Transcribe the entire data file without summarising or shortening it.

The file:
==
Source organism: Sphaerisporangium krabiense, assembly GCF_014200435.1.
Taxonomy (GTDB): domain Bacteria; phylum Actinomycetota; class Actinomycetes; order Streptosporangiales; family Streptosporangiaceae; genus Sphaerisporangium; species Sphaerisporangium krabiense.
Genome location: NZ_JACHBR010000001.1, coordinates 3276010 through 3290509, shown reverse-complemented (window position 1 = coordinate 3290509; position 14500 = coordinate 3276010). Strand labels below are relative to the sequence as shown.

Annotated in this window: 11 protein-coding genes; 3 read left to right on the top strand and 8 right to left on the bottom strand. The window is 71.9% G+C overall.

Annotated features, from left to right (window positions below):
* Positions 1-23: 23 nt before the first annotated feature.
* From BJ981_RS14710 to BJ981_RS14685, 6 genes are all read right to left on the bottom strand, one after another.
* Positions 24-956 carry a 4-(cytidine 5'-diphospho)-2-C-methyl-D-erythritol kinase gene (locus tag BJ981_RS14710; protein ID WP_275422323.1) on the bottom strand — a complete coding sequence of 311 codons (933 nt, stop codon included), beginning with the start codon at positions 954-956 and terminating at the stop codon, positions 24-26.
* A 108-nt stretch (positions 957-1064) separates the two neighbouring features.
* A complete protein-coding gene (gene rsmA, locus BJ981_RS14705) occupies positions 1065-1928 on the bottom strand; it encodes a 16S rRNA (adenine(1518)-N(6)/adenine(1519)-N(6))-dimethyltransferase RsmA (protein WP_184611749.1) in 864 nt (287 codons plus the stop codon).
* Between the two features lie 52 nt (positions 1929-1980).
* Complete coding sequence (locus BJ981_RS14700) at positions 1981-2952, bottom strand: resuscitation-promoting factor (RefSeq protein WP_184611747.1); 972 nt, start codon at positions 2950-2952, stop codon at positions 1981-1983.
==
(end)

Source organism: Sphaerisporangium krabiense, assembly GCF_014200435.1.
Taxonomy (GTDB): domain Bacteria; phylum Actinomycetota; class Actinomycetes; order Streptosporangiales; family Streptosporangiaceae; genus Sphaerisporangium; species Sphaerisporangium krabiense.
Genome location: NZ_JACHBR010000001.1, coordinates 3276010 through 3290509, shown reverse-complemented (window position 1 = coordinate 3290509; position 14500 = coordinate 3276010). Strand labels below are relative to the sequence as shown.

Annotated in this window: 11 protein-coding genes; 3 read left to right on the top strand and 8 right to left on the bottom strand. The window is 71.9% G+C overall.

Annotated features, from left to right (window positions below):
* Positions 1-23: 23 nt before the first annotated feature.
* From BJ981_RS14710 to BJ981_RS14685, 6 genes are all read right to left on the bottom strand, one after another.
* Positions 24-956 carry a 4-(cytidine 5'-diphospho)-2-C-methyl-D-erythritol kinase gene (locus tag BJ981_RS14710; protein ID WP_275422323.1) on the bottom strand — a complete coding sequence of 311 codons (933 nt, stop codon included), beginning with the start codon at positions 954-956 and terminating at the stop codon, positions 24-26.
* A 108-nt stretch (positions 957-1064) separates the two neighbouring features.
* A complete protein-coding gene (gene rsmA, locus BJ981_RS14705) occupies positions 1065-1928 on the bottom strand; it encodes a 16S rRNA (adenine(1518)-N(6)/adenine(1519)-N(6))-dimethyltransferase RsmA (protein WP_184611749.1) in 864 nt (287 codons plus the stop codon).
* Between the two features lie 52 nt (positions 1929-1980).
* Complete coding sequence (locus BJ981_RS14700) at positions 1981-2952, bottom strand: resuscitation-promoting factor (RefSeq protein WP_184611747.1); 972 nt, start codon at positions 2950-2952, stop codon at positions 1981-1983.